Movies We Like
When sci-fi is working properly it’s as a longer narrative form of the philosophical thought experiment, tweaking certain variables of existence while holding others constant to see where the manipulation leads. Sadly, the cinematic variety rarely does this, instead being an excuse for replacing bullets and criminals with lasers and alien monsters in what amounts to little more than just another action spectacle. So, it’s a good thing when a movie like Moon comes along, however modest its ambition, preferring to explore thought over action. Make no mistake, it falls well short of the ontological resonance of its two primary influences, 2001 and Solaris, but nonetheless gives the viewer a good bit to mull over, which is fine by me.
In the not too distant future, Earth’s scientists have found a solution to the present day’s energy crisis, mining something called Helium-3 from the moon. The governmental/corporate means of production for this involve mostly robot digging contraptions, but with a single human who has “signed up” for a three-year stint to make sure everything is running smoothly. Now, three years with nothing but books, models, an endless supply of '50s sitcoms and the ability to romp on the moon sounds pretty good to me, but I guess it would get a good deal lonesome for most. Thus, instead of paying volunteers, a series of clones are used, which are all based on one person, Sam Bell (Sam Rockwell). With only a HAL-like robot called GERTY (voiced by Kevin Spacey) to keep him company, Sam’ (to distinguish this one from the original) whiles away the time in the aforementioned manners, occasionally receiving a transmission from Earth or having to do repairs on the diggers (as relayed by his robotic assistant). It’s on one such repair mission that things become philosophically interesting.
Three weeks before his contract expires, Sam’ has been seeing apparitions (Ã la Solaris) of a mysterious teenage girl, which results in his getting distracted and crashing his vehicle into a digger. He wakes up on the home base’s recovery table, being told by GERTY that’s he’s been out for only a short while. Against orders, Sam’ goes to repair the damaged digger, where he discovers “his” body remaining in the wreckage. As it turns out, he’s actually Sam’’, the replacement for the damaged Sam’. The clones are unaware that they’re clones on account of having the exact consciousness and memories of the original Sam (as he existed around age 35 or so) being downloaded into their wetware upon activation. When the real Sam’ is revived, he and his double are confronted with two of my favorite topics, artificial intelligence (AI) and identity.
HAL might be a conscious self, but 2001 differentiates its selfhood, retains its otherness, from the sort we humans possess. With the notion of self as software (a version of what’s called the strong-AI view) -- that is, as data exactly transferrable from body to body -- Moon erodes this distinction. If a human selfhood can be implemented in various hardware (including clone bodies and the computer system in which it’s stored for future downloads), then what’s so different from the selfhood of GERTY or HAL, as long as they, too, possess free agency (which they seemingly do)? Which brings up the question of identity: does Sam = Sam’ = Sam’’?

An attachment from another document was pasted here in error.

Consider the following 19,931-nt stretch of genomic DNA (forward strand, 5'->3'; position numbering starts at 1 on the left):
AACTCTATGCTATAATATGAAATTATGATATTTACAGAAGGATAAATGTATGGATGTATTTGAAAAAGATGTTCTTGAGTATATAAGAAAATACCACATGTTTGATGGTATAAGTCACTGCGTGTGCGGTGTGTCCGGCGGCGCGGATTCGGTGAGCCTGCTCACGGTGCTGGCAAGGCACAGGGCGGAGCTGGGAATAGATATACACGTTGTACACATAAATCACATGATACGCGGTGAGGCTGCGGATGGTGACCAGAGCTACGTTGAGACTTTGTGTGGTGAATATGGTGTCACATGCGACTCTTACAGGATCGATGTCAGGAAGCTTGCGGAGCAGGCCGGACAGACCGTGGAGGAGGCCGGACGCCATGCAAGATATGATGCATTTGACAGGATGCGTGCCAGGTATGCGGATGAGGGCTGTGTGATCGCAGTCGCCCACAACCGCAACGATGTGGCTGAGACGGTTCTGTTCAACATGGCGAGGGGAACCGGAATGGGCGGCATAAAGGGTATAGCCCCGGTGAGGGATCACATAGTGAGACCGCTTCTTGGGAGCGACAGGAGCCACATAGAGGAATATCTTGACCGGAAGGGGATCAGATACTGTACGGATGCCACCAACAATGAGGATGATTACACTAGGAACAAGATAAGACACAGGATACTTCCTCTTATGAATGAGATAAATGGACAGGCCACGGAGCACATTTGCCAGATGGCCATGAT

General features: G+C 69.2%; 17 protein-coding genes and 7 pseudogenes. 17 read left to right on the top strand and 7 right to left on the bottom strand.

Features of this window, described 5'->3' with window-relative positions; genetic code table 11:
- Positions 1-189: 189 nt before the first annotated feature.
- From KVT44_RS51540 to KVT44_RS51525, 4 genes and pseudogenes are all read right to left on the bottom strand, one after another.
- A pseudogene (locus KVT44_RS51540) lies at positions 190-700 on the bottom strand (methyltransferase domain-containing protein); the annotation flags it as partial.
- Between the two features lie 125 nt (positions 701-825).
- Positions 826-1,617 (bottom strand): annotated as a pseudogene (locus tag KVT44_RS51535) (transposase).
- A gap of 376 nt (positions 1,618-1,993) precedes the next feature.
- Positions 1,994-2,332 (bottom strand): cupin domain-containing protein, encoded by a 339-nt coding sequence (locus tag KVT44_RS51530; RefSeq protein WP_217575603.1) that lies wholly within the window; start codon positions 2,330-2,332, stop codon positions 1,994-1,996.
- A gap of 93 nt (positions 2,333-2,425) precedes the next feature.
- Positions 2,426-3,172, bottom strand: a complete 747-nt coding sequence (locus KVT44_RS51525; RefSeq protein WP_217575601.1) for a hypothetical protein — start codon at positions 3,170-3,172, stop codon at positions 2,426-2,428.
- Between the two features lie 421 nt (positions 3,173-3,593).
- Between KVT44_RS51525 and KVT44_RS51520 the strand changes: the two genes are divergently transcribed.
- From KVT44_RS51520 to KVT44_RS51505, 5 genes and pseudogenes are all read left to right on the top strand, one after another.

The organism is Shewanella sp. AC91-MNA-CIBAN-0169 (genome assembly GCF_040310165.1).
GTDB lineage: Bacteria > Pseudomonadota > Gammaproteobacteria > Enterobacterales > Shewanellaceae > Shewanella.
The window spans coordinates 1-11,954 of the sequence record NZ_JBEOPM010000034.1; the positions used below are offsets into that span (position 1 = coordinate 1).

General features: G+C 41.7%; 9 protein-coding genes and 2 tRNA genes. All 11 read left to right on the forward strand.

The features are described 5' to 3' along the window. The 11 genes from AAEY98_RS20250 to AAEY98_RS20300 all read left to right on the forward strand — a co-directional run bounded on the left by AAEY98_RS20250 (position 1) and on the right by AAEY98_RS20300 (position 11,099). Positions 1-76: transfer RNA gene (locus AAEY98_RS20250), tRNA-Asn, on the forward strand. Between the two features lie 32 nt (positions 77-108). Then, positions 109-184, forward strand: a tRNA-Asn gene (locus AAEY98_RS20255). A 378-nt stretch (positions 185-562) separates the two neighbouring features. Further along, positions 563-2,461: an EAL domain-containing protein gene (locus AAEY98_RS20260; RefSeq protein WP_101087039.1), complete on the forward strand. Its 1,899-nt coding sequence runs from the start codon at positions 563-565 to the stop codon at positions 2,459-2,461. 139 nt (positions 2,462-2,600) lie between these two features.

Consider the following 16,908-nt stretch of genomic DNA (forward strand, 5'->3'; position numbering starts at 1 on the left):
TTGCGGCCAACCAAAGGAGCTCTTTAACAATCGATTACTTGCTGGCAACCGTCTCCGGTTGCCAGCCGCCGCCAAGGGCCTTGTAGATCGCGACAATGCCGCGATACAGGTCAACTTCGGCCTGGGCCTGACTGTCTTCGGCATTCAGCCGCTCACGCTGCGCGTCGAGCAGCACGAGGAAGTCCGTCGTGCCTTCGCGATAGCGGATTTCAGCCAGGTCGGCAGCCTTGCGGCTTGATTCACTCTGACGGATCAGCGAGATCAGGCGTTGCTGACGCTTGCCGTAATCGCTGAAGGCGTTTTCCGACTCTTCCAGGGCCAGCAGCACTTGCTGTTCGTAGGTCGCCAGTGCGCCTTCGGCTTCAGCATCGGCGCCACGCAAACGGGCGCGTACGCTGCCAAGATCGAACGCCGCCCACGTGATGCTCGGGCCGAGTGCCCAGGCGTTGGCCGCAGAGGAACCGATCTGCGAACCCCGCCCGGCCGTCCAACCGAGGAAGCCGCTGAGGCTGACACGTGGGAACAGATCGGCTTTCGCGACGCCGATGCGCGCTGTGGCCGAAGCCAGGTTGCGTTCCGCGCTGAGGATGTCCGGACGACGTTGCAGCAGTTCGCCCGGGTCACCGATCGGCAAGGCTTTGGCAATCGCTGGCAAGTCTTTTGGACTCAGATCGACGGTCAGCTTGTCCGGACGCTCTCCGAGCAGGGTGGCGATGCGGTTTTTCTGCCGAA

The recorded transmissions that the two cloned Sams receive from their wife (Dominique McElligott) and daughter (Rosie Shaw) were all made about 10 years prior to help fool them into believing they’re the original Sam. Since Sam has aged 10 years and doesn’t live on the moon, he’s individuated from his clones through experience and the memories so derived. Likewise, Sam’ has almost three years of experience that Sam’’ doesn’t. But the issue gets murkier when considering the point of activation for the clones and comparing that state to the one Sam was in at the time of his initial cloning. There, you have three exact bodily duplicates with the same memories and belief in self. What individuates them, then? As the film has it, there’s something external that designates self, namely that the way an identity is defined isn’t merely reducible to information contained in a database. There’s no paradoxical violation of the law of identity (A=A, but not not-A), because only the original Sam actually had the experiences on which the encoded memories are based.
Although I wish Duncan Jones and his co-writer Nathan Parker had dwelled more on the existential crisis of realizing one’s self is confabulation, they provide a good character study as argument for why our inalienable rights should extend to beings with “artificial intelligence” if we ever get to that point. Despite this potentially artificial construction of a self, that alone is not reason enough to treat such an entity as disposable product. Following Stanley Kubrick, maybe HAL’s homicides were actually a justified defense of self-determination.